The undertaker who brings song to life

Subisiso Enos Chebii

25-year-old Subisiso Enos Chebii is an undertaker and a budding musician. CAROLINE NYANGA visited Chiromo Funeral Parlor and got insight into a profession many consider to be haunting.

Generation Next: Why did you choose to become a mortician?

Enos Chebii: I am well aware that my career choice attracts sneers, but it is one that I am proud passionate about. Embalming and beautifying the departed has been my passion all through. It gives me great satisfaction when a cadaver under my care is well preserved and is decent awaiting burial.

GN: Tell us about your jouney?

EC: My late grandfather Elias Ng’weno inspired and mentored me. A graduate of Makerere University, Mzee Ng’weno worked as an embalmer-cum-veterinary doctor in his village located in Busia district after he declined to be employed by the Government.

I would accompany him whenever he went to attend to his ‘clients’ and soon became familiar with embalming using both traditional and modern methods. There were no freezers in the village, so we embarked on a six-point method which involved injecting with formalin the parts of the stiffs prone to decomposition.

GN: Was it easy adjusting to the job?

EC: It took me about six months to become conversant. There was a time when my grandpa locked me in a room with a cadaver for hours to see if I had mastered the skills well.

Pleased with my interest and ability to master the skills fast, he introduced me to the village as his protégé. When I went eventually joined University, it only took me a few weeks to adjust to the modern methods.

GN: Was that all it took to get you started in the journey?

EC: You might find this odd but I recall visiting City Mortuary severally when I was about eight-years-old just to familiarise myself with its activities. During each visit, the mortuary attendant took me inside the morgue with stiffs placed in the cold rooms, on embalming tables, and on the floor.

I also remember visiting black spots and making sure to catch a glimpse of the victims. This I did with the aim of seeing how the mangled cadavers would later be restored in preparation for burial.

GN: Tell us about your education?

EC: With the little money I made as a village embalmer-cum-veterinary doctor, I decided to go back to Kangandole Secondary School before proceeding to pursuing diploma in Livestock Health from Butere Institute of Livestock Health.

I later joined Butula Mission Hospital for two years as a private embalmer. In 2012, I joined Chiromo Funeral Parlor after a three month course in Mortuary Science at the University of Nairobi’s Human Anatomy department.

GN: Is your family supportive of your career choice?

EC: Yes, my parents Mr and Mrs Edward Ng’weno, and my seven siblings support me.

GN: Let us in on embalming?

EC: It is a very invasive process which involves removing blood from the circulatory system through a vein and then replacing it with chemicals that include formaldehyde. It also involves injecting the internal organs with preservatives as well.

GN: What does your job entail?

EC: My duty involves carefully undressing the cadaver, disinfecting, embalming, evisceration (removal of internal organs for diagnosis), draining of the fluids and blood, assisting in postmortem and stitching before the body is finally stored in the freezer.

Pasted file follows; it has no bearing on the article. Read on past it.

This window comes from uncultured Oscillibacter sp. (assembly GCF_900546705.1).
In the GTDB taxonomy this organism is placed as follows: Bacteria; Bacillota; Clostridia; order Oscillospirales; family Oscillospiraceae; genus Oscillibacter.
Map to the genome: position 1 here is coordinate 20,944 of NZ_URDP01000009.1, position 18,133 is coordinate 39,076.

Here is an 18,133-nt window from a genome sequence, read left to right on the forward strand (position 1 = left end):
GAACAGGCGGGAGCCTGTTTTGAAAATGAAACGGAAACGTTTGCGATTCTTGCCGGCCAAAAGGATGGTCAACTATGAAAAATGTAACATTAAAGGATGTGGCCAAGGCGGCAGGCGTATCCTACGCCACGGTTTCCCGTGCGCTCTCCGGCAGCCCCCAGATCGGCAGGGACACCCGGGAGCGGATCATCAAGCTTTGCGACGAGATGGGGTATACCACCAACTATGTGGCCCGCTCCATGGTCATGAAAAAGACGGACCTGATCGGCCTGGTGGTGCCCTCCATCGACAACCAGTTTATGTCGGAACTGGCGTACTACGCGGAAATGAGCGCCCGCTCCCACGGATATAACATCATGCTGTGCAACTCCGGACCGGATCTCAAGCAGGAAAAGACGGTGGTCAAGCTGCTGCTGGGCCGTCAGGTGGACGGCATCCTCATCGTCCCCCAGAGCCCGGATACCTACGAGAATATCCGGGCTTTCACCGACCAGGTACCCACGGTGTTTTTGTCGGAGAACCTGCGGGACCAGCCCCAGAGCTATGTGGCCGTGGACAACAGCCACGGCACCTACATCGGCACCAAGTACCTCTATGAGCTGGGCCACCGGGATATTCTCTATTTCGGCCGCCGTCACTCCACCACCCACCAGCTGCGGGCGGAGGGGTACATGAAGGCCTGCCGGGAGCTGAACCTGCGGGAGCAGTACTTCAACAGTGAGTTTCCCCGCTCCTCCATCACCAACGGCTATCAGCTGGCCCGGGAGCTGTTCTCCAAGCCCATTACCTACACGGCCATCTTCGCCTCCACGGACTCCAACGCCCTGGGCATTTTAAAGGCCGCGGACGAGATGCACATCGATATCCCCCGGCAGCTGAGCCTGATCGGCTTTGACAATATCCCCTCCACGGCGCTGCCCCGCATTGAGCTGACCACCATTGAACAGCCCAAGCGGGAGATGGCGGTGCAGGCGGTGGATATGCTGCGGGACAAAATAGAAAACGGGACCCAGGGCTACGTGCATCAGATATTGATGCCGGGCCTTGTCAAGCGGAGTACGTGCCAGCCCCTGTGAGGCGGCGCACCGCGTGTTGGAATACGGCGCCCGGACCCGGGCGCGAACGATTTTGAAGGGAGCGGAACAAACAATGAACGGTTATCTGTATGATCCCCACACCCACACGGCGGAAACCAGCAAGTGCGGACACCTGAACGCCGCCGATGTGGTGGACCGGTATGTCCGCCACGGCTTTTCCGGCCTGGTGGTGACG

Others involve encoffing (putting final touches on the cadaver by dressing and stuffing it in the coffin) before performing the final presentation popularly known as cosmetology. The latter is beautification of the body which is done according to the family’s specifications.

GN: Tell us the difference between a mortician and a mortuary attendant?

EC: The two are completely different professions. While a mortuary attendant looks after, washes, dresses bodies, and guides relatives in identifying their loved ones; a mortician treats bodies follows the above mentioned process to ensure that it is well preserved and decent for burial.

GN: How many cadavers can you handle in a day?

EC: There is no limit to the number of bodies I can handle since I have a passion for my job.

GN: How long have you been in this profession?

EC: It’s been close to six years now. Prior my current posting, I worked at the Butula Mission Hospital, PCEA Kikuyu Hospital, and Montezuma Monalisa morgues.

GN: What are some of the challenges you face?

EC: Reconstructing damaged cadavers is a huge challenge. I am humbled to have mastered the art such that I can now look at person’s picture before death and reconstruct the damaged part to its former appearance.

GN: What keeps you going?

EC: I strongly believe that it is God who protects us. After all, it is easier to be infected by a living person than the dead.

GN: What are some of the misconceptions associated with your job?

EC: People wrongly assume that morticians take drugs to do their jobs.

GN: Are you dating?

EC: I like to keep my private life private.

GN: Have you ever treated a body of a family member?

EC: No.

GN: Tell us about the emotional impact of working with bodies?

EC: You, in a way, get used to it. Truth is we are all mortal hence the need to look past fear associated with death and really see it as an occupational hazard.

GN: Message to fellow youth?

EC: It is important for youth to have a positive attitude towards work. Mortuary industry is work like any other and besides, death is inevitable, hence the need to have professionals who will ensue befitting send-offs for our loved ones.

GN: You also sing?

EC: I recently released my debut album dubbed Talanta Karanga produced by Kenny Rush of First Class Music. Sang in English and Swahili and styled in hip hop, Genge, pop, Kapuka and Bongo styles. I am humbled that one of the songs titled Iso Certfified is doing very well earning me shows locally and in Tanzania, Dar es Salaam where I recently performed.


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